Editor's note: John Feehery was a staffer for former House Speaker Dennis Hastert and other Republicans in Congress. He is president of Feehery Group, a Washington-based advocacy firm that has represented clients including the News Corp., Ford Motor Co. and the U.S. Chamber of Commerce. He formerly was a government relations executive vice president for the Motion Picture Association of America.
John Feehery says Alaska Gov. Sarah Palin's resignation is a good sign for the Republican Party.
(CNN) -- It shouldn't have surprised anyone that Gov. Sarah Palin would surprise everyone by announcing that she was quitting her job by the end of July.
Everything about her career has been a surprise.
I remember distinctly when Arizona Sen. John McCain selected Palin to be his vice presidential running mate. It was, to say the least, a surprise.
I had just taken the red-eye from Denver, Colorado (and the Democratic convention), and friends were calling me, concerned that McCain was going to pick Connecticut Sen. Joe Lieberman.
One friend, in particular, was pushing for a little-known governor from Alaska, of all places, who seemed to hit all the right buttons for conservatives. This governor was pro-life, pro-gun and anti-tax, had high popularity ratings in the state, and best of all, she was a woman. The thought was that she could help with that all-important female voting demographic.
I was a bit skeptical at first. McCain had won the experience argument, and would sacrifice it with an inexperienced vice presidential candidate. We needed to appeal to independent voters, and I wasn't sure how Palin would play with them.
Palin gave an electrifying convention speech, which amounted to her coming-out party, and proceeded to give the faltering McCain campaign a sorely needed shot of adrenaline.
But after the initial excitement, it became clear that her appeal was limited. Sure, she energized conservative Republicans, but independent voters were unimpressed and, ironically, she was a disappointment with the women voters whom Republican analysts thought she could attract.
After the campaign ended, the blame game started, as conservatives pointed the finger squarely at McCain and moderates blamed Palin. Blind quotes in various media from top McCain campaign workers portrayed Palin as someone who didn't understand basic geography and who used the Republican National Committee bank account for a spending spree to shop for clothes for the family.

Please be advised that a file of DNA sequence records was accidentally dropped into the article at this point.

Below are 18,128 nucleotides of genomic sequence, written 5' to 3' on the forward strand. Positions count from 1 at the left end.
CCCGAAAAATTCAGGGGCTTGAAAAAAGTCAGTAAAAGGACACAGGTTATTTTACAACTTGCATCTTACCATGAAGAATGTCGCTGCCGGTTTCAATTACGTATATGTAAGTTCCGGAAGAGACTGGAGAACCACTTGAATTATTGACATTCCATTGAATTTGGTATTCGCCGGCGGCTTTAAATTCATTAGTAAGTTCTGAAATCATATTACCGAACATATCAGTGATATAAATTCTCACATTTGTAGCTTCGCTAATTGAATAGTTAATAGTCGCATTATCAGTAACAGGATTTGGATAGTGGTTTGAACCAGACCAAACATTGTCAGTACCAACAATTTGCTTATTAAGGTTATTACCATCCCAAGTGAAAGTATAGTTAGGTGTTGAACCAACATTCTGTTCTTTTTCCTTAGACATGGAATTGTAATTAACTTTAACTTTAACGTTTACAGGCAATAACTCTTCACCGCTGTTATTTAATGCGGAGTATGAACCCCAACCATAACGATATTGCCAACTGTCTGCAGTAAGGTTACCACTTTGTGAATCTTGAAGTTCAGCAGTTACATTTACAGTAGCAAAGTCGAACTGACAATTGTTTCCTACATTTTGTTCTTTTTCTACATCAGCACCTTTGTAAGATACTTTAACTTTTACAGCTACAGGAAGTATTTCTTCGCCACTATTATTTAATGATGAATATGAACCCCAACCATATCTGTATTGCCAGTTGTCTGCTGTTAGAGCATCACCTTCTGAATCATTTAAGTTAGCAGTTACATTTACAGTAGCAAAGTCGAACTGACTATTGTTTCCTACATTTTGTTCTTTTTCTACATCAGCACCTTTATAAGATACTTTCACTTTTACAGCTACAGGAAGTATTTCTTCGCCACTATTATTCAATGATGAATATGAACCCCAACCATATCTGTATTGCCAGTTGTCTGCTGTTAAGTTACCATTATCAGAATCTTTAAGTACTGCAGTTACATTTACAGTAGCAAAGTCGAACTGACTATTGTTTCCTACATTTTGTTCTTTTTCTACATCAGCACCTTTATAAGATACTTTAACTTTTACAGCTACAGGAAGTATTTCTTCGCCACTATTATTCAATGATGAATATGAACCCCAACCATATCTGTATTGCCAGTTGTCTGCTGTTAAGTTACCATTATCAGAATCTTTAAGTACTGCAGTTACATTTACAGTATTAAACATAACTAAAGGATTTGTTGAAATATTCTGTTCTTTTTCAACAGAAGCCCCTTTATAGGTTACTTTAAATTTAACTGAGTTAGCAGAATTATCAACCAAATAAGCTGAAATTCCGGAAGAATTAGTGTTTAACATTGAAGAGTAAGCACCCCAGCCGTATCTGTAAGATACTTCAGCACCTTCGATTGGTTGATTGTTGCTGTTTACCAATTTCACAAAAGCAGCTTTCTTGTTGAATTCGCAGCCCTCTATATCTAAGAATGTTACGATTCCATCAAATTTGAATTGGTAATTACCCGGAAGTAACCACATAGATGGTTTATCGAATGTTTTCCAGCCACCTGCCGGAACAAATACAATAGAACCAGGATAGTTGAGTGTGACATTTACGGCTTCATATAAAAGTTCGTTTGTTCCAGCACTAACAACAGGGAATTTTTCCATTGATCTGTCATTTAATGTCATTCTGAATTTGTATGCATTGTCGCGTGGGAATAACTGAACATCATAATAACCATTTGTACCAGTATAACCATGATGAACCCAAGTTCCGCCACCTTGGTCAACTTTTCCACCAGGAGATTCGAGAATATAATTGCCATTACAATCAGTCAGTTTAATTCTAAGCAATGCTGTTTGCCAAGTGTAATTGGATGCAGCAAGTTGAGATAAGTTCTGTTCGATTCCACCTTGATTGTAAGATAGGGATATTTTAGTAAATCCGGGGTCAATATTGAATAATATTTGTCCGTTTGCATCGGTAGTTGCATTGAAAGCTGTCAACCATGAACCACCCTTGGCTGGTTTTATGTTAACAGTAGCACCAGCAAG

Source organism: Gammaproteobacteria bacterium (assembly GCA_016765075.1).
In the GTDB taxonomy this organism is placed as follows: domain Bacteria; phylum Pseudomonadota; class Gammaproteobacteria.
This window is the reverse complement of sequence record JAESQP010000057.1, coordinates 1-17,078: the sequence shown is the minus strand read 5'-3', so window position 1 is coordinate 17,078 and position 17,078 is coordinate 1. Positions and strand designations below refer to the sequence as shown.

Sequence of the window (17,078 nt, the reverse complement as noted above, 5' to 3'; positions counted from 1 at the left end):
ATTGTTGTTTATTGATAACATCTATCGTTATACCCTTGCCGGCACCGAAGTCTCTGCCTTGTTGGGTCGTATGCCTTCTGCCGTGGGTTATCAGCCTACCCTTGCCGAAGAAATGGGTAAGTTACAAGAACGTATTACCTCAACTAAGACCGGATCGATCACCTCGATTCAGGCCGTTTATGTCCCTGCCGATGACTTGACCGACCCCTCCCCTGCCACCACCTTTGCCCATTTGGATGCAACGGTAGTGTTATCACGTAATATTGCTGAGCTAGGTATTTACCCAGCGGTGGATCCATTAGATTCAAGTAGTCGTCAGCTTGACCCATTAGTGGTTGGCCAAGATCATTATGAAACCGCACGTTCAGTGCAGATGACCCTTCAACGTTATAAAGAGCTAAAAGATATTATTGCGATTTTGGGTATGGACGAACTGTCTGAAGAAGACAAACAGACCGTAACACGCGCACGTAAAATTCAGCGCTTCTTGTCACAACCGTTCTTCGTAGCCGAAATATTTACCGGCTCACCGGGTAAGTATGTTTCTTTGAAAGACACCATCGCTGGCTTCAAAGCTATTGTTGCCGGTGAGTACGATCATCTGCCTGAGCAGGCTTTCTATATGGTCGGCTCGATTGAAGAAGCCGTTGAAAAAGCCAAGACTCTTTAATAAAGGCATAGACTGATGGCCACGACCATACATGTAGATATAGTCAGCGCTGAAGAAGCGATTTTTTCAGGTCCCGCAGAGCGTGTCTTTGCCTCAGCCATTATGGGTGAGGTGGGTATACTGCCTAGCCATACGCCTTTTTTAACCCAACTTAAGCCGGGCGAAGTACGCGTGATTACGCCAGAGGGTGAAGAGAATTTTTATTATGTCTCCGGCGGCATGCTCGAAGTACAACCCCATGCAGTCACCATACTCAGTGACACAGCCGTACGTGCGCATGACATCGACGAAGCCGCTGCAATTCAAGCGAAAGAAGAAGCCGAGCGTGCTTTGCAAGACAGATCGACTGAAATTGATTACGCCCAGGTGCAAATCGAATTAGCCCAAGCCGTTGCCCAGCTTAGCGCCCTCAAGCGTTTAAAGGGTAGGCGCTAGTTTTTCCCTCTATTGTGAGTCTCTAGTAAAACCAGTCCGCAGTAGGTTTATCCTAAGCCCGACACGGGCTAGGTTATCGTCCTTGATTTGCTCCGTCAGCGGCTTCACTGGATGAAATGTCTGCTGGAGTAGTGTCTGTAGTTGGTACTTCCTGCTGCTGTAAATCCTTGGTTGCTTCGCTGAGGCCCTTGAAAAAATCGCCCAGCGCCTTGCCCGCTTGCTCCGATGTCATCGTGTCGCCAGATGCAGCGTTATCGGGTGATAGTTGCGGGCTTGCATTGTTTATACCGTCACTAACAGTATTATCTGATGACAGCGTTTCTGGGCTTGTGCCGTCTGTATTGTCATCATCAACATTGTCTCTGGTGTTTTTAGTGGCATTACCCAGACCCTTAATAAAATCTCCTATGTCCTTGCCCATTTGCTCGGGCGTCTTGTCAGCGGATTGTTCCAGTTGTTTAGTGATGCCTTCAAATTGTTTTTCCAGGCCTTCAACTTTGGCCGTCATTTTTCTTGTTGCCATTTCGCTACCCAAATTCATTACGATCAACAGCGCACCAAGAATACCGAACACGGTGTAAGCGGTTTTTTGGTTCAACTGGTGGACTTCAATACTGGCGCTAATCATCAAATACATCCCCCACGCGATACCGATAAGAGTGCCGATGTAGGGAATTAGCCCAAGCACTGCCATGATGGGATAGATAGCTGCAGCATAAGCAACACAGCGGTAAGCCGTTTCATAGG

The charges hurt, because Palin has done little, if anything, to dispel them.
And that is why it is a further surprise that some Republican analysts are now saying that Palin is preparing the ground to run for president.
If Palin were serious about running for president, she would do something with her remaining months as governor to prove that she is a serious leader. But she is not doing that. Instead, she is throwing in the towel and keeping people guessing about her true intentions.
Palin has become a media sensation because of her own personal charisma, because the Republican Party has no presumed leader, and because she has a knack for creating drama out of whole cloth.
Her on-again, off-again, on-again, off-again, and then sort of on-again flirtation with one of the biggest Republican fundraising dinners perfectly exemplifies this drama dynamic. First, she said she would come. Then, her office said that she wouldn't. Then, she said she would come again, only to get herself uninvited. She finally showed up at the dinner, and had no formal role other than to be introduced, before she went back home to Wasilla.
Had she just had her people tell the people back in D.C. that she couldn't make it, it would have been no big deal. But, instead, she had a nice time confusing the media, embarrassing the hosts of the dinner and making herself a focus of another round of stories.
I don't find myself disagreeing with Palin on any big issue, and during the campaign, I was one of her most vocal supporters. But the campaign is over, and in retrospect, I made a mistake. She doesn't have the experience, the temperament or the ability to be president.
The Republican Party doesn't do itself any favors by nominating people who pride themselves on being anti-intellectual or inexperienced. Governing is hard work. Having expertise is important. Having real experience is essential.
The Republican Party seems to be going through a cleansing process. Folks who would be president are dropping like flies, quitting their jobs or otherwise getting into a bizarre scandal of one kind or another.
But America has done as well as it has over the last couple hundred years because it has a vibrant two-party system that keeps the party in power honest. So, the Republican Party will eventually come back. It may take a while, but the Democrats will overreach, or under-reach, or fail or fall victim to its own scandals.
I think Palin's resignation is a good sign for the GOP. We can now move on to more serious candidates for the White House, and we can shift the focus from her reality-TV-like life to more serious issues that face the country.
Palin is right: She has been a distraction. Now, it is time to focus less on her soap opera and more on where the Obama administration really wants to take this country and how the Republican Party can come up with superior alternatives that will keep America strong.
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